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Building community, sharing hope, and standing for justice since 2004

ESTHER Helps 100 More Immigrants to Learn Their Rights

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Nearly 100 people attended an ESTHER-sponsored “Know Your Rights" training session on July 1 at St. Mary’s Church in Omro. Certified immigration lawyers were on hand to educate the immigrant population about their basic human rights. Concerns about transportation and law enforcement were raised by the participants.

It also was a time of celebration in the wake of President Obama’s recent executive order to allow temporary residency to people who came here before age 16. They can apply for work permits and not worry about deportation.

This event brings the total number of people that ESTHER has trained this year in their basic rights to over 250.

Stephanie, ESTHER Organizer, named to Oshkosh Northwestern's 4 under 40 emerging leaders

 

Stephanie Gyldenvand, ESTHER organizer, receives recognition for her strong leadership and justice work through ESTHER and other community involvement!

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Voices of Hope Forces Us to Take a Stand

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Sometimes a work of art presents a moral question so starkly that we cannot avoid confronting it, and  ESTHER’s “Voices of Hope: Life Stories of Latinos” is such a work. It throws the moral and legal issues associated with immigration into high relief, and it forces us to take a stand. This reader’s theater presentation directed by Kris Clouthier is based on interviews from Peter Geniesse’s book Illegal: NAFTA Refugees Forced to Flee.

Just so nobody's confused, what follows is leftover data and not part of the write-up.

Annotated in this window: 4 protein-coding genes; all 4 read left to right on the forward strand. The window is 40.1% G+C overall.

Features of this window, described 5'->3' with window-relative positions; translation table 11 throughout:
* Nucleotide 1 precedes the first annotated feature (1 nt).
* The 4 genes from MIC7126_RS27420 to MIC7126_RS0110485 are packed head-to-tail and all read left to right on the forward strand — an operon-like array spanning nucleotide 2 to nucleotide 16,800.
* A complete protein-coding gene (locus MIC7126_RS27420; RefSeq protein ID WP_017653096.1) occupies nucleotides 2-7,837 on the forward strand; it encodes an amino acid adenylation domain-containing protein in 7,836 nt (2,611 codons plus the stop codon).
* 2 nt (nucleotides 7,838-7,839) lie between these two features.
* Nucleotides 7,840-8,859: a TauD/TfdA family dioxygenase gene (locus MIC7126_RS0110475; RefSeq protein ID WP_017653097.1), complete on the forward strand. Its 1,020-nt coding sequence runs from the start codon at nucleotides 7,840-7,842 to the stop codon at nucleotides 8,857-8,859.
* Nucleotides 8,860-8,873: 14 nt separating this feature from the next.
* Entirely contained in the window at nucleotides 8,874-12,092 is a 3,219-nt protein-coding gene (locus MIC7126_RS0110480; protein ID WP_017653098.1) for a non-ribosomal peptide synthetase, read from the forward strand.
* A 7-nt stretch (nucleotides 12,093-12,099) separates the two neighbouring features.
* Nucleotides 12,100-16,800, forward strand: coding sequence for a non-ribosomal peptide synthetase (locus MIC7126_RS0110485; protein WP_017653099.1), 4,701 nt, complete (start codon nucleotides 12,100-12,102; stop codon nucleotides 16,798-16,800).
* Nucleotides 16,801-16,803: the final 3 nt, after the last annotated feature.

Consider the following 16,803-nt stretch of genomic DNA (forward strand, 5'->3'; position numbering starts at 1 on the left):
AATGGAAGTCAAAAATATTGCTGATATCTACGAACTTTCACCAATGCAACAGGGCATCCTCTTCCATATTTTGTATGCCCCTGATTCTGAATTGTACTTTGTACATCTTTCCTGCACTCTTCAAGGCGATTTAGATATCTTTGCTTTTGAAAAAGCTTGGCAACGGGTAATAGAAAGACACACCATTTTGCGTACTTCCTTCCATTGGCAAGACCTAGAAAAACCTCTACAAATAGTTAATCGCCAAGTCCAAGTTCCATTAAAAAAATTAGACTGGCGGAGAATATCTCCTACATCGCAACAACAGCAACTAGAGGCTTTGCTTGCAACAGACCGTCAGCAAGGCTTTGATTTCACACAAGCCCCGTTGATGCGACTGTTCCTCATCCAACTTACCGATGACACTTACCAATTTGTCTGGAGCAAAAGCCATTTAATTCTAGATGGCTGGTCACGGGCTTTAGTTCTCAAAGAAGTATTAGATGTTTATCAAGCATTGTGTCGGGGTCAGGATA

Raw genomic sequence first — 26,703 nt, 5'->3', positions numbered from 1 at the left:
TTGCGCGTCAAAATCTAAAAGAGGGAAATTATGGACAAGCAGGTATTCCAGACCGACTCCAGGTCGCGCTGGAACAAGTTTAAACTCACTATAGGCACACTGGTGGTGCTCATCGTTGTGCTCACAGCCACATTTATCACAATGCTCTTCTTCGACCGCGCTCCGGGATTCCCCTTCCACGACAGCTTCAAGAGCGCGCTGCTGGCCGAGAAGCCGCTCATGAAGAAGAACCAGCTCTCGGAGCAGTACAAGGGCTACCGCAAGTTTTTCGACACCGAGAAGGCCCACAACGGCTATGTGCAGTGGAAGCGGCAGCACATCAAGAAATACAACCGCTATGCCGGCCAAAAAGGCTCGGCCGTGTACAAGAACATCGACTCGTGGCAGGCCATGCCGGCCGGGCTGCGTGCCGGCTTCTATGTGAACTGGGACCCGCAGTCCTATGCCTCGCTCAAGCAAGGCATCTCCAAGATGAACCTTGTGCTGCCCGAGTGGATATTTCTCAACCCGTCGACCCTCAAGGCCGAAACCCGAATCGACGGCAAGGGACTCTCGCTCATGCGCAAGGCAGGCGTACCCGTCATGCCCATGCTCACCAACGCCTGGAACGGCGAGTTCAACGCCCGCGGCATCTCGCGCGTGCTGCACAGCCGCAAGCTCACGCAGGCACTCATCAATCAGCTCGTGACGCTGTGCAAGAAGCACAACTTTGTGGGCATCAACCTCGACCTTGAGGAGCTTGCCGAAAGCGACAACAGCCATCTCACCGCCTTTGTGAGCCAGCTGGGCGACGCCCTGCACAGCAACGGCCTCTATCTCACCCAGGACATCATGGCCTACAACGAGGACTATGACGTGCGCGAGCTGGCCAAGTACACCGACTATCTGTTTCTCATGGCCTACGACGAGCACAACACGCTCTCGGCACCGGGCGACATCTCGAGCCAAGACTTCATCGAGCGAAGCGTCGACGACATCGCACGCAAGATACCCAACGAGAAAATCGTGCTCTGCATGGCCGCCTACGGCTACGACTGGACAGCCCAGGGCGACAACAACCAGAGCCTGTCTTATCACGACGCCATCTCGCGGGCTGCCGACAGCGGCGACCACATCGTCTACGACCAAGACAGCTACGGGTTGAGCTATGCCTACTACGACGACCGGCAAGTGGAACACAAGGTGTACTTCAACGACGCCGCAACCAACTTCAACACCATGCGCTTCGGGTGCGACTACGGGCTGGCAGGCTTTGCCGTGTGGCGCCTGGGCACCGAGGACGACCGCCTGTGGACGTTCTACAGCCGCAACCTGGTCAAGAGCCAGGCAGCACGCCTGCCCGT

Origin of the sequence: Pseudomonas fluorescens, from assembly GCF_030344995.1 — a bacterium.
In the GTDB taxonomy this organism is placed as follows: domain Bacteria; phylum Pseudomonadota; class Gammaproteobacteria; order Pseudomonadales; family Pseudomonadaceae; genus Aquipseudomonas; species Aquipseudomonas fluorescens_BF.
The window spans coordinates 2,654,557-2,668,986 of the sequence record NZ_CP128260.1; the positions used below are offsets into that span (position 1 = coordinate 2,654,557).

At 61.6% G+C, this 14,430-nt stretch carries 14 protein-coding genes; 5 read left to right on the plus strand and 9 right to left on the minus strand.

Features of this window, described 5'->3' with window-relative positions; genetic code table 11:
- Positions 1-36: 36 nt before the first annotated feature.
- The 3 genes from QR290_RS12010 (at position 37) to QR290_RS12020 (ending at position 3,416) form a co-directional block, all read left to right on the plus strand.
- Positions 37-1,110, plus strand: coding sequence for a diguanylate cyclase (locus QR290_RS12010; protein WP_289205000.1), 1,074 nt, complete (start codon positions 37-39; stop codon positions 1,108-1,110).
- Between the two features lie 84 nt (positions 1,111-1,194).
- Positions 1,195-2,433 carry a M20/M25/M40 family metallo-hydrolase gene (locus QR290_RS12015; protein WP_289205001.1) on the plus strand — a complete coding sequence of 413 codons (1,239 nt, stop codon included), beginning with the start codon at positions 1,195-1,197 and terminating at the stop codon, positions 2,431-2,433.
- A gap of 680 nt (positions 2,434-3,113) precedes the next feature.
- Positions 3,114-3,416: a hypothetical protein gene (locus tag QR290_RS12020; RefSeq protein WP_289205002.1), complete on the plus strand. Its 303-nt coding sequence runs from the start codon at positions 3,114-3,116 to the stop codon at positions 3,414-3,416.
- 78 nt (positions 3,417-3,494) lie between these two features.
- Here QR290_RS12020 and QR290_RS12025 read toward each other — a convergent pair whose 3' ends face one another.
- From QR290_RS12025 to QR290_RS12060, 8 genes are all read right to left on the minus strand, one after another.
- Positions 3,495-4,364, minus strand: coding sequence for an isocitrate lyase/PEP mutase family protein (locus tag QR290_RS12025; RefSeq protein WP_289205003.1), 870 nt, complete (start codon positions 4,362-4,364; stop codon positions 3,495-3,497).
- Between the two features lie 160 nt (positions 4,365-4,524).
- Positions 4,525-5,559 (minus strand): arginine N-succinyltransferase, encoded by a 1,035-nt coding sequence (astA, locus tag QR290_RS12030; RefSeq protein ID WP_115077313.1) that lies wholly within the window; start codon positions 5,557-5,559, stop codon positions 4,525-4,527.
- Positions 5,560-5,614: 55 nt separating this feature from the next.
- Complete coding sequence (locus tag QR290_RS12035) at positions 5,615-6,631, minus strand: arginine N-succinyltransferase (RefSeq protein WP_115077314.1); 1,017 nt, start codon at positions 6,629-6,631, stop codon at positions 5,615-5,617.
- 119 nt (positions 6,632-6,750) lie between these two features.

“Voices of Hope” tells the stories of several Latino immigrants. Among them are two young women who are high school seniors in Appleton, Wisconsin. Both of the women are good students. Both are leaders in their graduating classes. Both hope to attend the University of Wisconsin at Oshkosh, but one will be able pay in-state tuition and receive scholarship help, while the other must pay out-of-state tuition and is ineligible for scholarships.  One is able to get a driver’s license that enables her to drive to Oshkosh. The other is not.  They are different because one of them was born here of an undocumented mother who was pregnant when she arrived, while the other was brought here as an infant.  Thus, one is a legal citizen, while the other is an illegal alien because her parents came here after she was born.  Is this just?